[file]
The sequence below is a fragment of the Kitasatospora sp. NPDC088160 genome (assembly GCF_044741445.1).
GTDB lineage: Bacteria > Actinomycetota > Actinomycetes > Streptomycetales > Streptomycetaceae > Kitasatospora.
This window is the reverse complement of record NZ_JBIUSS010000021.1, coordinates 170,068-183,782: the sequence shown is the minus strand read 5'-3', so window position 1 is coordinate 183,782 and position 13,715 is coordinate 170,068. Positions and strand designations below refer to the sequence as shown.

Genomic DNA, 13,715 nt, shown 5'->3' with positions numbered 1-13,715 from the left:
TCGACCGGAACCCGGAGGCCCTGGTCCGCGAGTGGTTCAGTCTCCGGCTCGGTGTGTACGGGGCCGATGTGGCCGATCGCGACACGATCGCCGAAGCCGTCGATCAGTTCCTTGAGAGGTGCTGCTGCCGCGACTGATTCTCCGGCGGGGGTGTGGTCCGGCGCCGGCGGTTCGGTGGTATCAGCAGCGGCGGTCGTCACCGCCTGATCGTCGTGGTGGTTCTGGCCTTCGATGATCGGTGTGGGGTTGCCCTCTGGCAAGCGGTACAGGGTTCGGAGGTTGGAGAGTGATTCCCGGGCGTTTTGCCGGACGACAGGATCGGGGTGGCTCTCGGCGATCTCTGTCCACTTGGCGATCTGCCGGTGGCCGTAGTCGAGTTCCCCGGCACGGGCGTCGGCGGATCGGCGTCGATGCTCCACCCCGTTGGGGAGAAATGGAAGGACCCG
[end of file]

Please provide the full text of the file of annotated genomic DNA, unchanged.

The sequence below is a fragment of the Kitasatospora sp. NPDC088160 genome (assembly GCF_044741445.1).
GTDB lineage: Bacteria > Actinomycetota > Actinomycetes > Streptomycetales > Streptomycetaceae > Kitasatospora.
This window is the reverse complement of record NZ_JBIUSS010000021.1, coordinates 170,068-183,782: the sequence shown is the minus strand read 5'-3', so window position 1 is coordinate 183,782 and position 13,715 is coordinate 170,068. Positions and strand designations below refer to the sequence as shown.

Genomic DNA, 13,715 nt, shown 5'->3' with positions numbered 1-13,715 from the left:
TCGACCGGAACCCGGAGGCCCTGGTCCGCGAGTGGTTCAGTCTCCGGCTCGGTGTGTACGGGGCCGATGTGGCCGATCGCGACACGATCGCCGAAGCCGTCGATCAGTTCCTTGAGAGGTGCTGCTGCCGCGACTGATTCTCCGGCGGGGGTGTGGTCCGGCGCCGGCGGTTCGGTGGTATCAGCAGCGGCGGTCGTCACCGCCTGATCGTCGTGGTGGTTCTGGCCTTCGATGATCGGTGTGGGGTTGCCCTCTGGCAAGCGGTACAGGGTTCGGAGGTTGGAGAGTGATTCCCGGGCGTTTTGCCGGACGACAGGATCGGGGTGGCTCTCGGCGATCTCTGTCCACTTGGCGATCTGCCGGTGGCCGTAGTCGAGTTCCCCGGCACGGGCGTCGGCGGATCGGCGTCGATGCTCCACCCCGTTGGGGAGAAATGGAAGGACCCG